It reminds me a bit what happened in Switzerland at a certain time, where to own a piece of land in Switzerland was becoming valuable for a lot of people because it gives access, a refuge, let’s say. And Swiss farmers who wanted to expand their fields, to have some more cows, suddenly were competing with a Russian oligarch. And obviously, this is not traditional economics. Although I will be rather laissez-faire, I think this is a case where . . . And indeed, the Swiss government put a red line around certain areas. Foreigners, I think, can still buy properties in Zurich or in Geneva, but they are not allowed to compete with Swiss farmers in buying land. I have not studied Airbnb as much, but I think it’s a case where you have to look at it that way, that you have a competition here, in cities. Tourism might be important and interesting, but it’s not a sense of city. The cities are the people. If the people are gone from a city, it’s not very interesting.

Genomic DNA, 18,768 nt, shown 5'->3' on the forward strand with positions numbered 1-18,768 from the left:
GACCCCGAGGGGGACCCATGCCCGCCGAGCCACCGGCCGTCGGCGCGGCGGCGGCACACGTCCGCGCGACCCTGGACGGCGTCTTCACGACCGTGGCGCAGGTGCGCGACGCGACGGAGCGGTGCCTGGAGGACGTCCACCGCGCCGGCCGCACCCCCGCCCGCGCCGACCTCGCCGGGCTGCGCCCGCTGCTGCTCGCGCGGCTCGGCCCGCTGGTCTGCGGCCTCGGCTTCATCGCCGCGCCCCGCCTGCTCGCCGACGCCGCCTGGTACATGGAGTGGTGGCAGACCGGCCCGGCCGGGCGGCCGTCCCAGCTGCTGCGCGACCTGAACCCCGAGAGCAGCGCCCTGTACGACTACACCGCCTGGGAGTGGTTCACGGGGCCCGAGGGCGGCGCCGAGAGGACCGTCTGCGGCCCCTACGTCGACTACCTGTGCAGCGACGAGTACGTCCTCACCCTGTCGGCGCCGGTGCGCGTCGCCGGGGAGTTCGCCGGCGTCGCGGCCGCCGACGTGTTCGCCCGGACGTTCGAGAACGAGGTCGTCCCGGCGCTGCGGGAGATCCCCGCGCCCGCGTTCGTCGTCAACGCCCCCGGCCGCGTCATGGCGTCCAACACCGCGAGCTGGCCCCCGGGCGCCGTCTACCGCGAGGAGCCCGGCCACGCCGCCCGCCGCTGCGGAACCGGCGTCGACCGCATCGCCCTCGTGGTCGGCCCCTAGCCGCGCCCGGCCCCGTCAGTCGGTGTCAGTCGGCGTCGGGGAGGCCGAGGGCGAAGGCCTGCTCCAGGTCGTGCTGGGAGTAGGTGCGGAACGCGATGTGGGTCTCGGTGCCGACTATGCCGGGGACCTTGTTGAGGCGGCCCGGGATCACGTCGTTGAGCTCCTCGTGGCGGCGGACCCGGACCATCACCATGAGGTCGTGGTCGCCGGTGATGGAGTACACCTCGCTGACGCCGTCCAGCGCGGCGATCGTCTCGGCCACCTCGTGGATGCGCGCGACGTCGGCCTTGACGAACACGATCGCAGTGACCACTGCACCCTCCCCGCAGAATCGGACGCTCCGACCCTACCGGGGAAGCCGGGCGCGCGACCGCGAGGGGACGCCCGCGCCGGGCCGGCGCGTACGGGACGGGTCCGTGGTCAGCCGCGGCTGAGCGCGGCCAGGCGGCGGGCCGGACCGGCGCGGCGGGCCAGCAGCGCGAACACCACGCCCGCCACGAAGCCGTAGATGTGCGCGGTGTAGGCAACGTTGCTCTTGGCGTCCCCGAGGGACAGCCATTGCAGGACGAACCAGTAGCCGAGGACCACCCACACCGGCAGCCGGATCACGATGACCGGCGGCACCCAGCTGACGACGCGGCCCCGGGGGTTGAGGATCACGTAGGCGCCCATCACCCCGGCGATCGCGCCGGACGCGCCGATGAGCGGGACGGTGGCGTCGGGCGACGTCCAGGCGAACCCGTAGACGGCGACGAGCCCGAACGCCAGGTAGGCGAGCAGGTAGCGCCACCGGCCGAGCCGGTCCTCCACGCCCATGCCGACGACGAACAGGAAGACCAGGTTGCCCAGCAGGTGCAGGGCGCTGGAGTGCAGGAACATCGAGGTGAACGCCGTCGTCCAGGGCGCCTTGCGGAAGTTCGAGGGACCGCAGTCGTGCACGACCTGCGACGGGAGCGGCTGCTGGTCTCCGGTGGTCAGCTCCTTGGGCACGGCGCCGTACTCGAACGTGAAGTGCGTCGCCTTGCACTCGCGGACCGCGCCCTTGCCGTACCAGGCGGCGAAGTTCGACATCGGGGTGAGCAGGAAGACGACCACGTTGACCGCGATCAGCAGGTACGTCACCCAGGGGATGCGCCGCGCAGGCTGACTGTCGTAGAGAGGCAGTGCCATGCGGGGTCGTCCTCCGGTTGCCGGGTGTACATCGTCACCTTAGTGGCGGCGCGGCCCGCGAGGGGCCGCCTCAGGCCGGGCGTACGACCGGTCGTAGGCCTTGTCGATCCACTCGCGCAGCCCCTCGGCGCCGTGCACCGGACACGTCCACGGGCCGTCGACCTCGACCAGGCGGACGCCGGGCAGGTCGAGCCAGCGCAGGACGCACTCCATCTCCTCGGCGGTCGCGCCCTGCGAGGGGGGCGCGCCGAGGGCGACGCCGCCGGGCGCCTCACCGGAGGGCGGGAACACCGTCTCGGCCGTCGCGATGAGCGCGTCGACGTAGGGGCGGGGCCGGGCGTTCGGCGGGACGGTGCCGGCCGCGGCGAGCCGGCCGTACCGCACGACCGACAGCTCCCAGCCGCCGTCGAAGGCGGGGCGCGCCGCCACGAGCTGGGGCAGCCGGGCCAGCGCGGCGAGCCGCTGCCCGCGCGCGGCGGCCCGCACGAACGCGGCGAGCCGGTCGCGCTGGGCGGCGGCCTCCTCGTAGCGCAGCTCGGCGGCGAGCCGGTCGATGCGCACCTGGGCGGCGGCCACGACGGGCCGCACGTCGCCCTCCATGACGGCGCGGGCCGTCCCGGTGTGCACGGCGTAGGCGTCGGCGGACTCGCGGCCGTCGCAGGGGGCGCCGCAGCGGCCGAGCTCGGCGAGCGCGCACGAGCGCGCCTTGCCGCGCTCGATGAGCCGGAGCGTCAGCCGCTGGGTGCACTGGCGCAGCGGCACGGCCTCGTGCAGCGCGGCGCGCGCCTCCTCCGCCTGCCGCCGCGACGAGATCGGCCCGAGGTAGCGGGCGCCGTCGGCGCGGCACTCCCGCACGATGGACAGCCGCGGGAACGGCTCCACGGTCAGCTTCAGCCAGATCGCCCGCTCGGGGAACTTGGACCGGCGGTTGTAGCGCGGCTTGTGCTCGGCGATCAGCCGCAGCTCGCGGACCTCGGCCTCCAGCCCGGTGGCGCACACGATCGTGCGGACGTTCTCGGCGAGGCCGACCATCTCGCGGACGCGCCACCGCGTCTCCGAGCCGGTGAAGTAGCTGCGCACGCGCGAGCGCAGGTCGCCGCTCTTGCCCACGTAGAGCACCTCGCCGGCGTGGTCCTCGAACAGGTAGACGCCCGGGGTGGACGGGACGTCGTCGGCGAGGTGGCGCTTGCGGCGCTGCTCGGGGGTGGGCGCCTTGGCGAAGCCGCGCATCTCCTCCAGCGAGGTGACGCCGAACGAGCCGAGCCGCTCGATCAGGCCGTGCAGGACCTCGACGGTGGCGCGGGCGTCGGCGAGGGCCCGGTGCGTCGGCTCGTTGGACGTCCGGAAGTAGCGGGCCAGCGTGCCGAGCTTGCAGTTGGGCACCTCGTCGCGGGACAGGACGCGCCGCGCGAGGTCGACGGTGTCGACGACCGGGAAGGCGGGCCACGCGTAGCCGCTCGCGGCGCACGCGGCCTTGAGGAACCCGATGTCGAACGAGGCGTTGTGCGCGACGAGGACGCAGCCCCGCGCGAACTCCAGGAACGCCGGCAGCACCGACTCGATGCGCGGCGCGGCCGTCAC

On people moving to cities
And in a way, there was a grassroots movement against high-income people coming to the city. I found that very disturbing because, after all, high-income people create a lot of jobs for all sorts of income at the same time. In the same way as you should not exclude poor migrants from coming to the city, I don’t see any rationale for excluding high-income people either.
I was in Shenzhen in ’84, ’85 maybe. And the city at the time—it was basically not a fishing village, but it was a small town. It had altogether about 300,000 people. And the mayor of Shenzhen showed a team of the World Bank—I was part of it—a plan, and they said, “We want to build a city of five million. Would you finance infrastructure?” I did a back-of-envelope calculation. I said, “300,000 to 5 million, are you kidding? Try to do a city of a million and a half, maybe two million will conserve infrastructure. This is completely out of the question.” So Shenzhen is now 12 million people.